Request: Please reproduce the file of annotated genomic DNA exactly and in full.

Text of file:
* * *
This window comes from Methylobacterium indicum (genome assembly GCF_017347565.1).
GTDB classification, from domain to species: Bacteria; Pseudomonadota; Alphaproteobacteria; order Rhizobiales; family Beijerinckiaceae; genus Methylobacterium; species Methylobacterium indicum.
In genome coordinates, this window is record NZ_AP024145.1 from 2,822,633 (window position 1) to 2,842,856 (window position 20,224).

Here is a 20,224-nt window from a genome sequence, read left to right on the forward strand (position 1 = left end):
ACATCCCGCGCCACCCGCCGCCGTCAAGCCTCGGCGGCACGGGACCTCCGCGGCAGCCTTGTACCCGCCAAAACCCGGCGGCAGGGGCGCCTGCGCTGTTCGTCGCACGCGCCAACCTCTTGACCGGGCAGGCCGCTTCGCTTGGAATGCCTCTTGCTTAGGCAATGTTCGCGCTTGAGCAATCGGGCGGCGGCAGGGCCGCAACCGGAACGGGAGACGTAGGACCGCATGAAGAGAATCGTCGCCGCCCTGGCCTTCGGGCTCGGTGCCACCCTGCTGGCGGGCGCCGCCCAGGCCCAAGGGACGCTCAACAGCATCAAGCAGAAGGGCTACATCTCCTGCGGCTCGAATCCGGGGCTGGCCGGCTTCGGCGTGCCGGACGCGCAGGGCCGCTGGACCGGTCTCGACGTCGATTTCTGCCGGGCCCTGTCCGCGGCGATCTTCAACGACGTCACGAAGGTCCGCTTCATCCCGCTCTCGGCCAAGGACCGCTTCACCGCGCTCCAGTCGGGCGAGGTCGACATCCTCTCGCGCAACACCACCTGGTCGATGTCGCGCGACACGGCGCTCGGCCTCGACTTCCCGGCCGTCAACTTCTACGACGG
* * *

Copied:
This window comes from Methylobacterium indicum (genome assembly GCF_017347565.1).
GTDB classification, from domain to species: Bacteria; Pseudomonadota; Alphaproteobacteria; order Rhizobiales; family Beijerinckiaceae; genus Methylobacterium; species Methylobacterium indicum.
In genome coordinates, this window is record NZ_AP024145.1 from 2,822,633 (window position 1) to 2,842,856 (window position 20,224).

Here is a 20,224-nt window from a genome sequence, read left to right on the forward strand (position 1 = left end):
ACATCCCGCGCCACCCGCCGCCGTCAAGCCTCGGCGGCACGGGACCTCCGCGGCAGCCTTGTACCCGCCAAAACCCGGCGGCAGGGGCGCCTGCGCTGTTCGTCGCACGCGCCAACCTCTTGACCGGGCAGGCCGCTTCGCTTGGAATGCCTCTTGCTTAGGCAATGTTCGCGCTTGAGCAATCGGGCGGCGGCAGGGCCGCAACCGGAACGGGAGACGTAGGACCGCATGAAGAGAATCGTCGCCGCCCTGGCCTTCGGGCTCGGTGCCACCCTGCTGGCGGGCGCCGCCCAGGCCCAAGGGACGCTCAACAGCATCAAGCAGAAGGGCTACATCTCCTGCGGCTCGAATCCGGGGCTGGCCGGCTTCGGCGTGCCGGACGCGCAGGGCCGCTGGACCGGTCTCGACGTCGATTTCTGCCGGGCCCTGTCCGCGGCGATCTTCAACGACGTCACGAAGGTCCGCTTCATCCCGCTCTCGGCCAAGGACCGCTTCACCGCGCTCCAGTCGGGCGAGGTCGACATCCTCTCGCGCAACACCACCTGGTCGATGTCGCGCGACACGGCGCTCGGCCTCGACTTCCCGGCCGTCAACTTCTACGACGG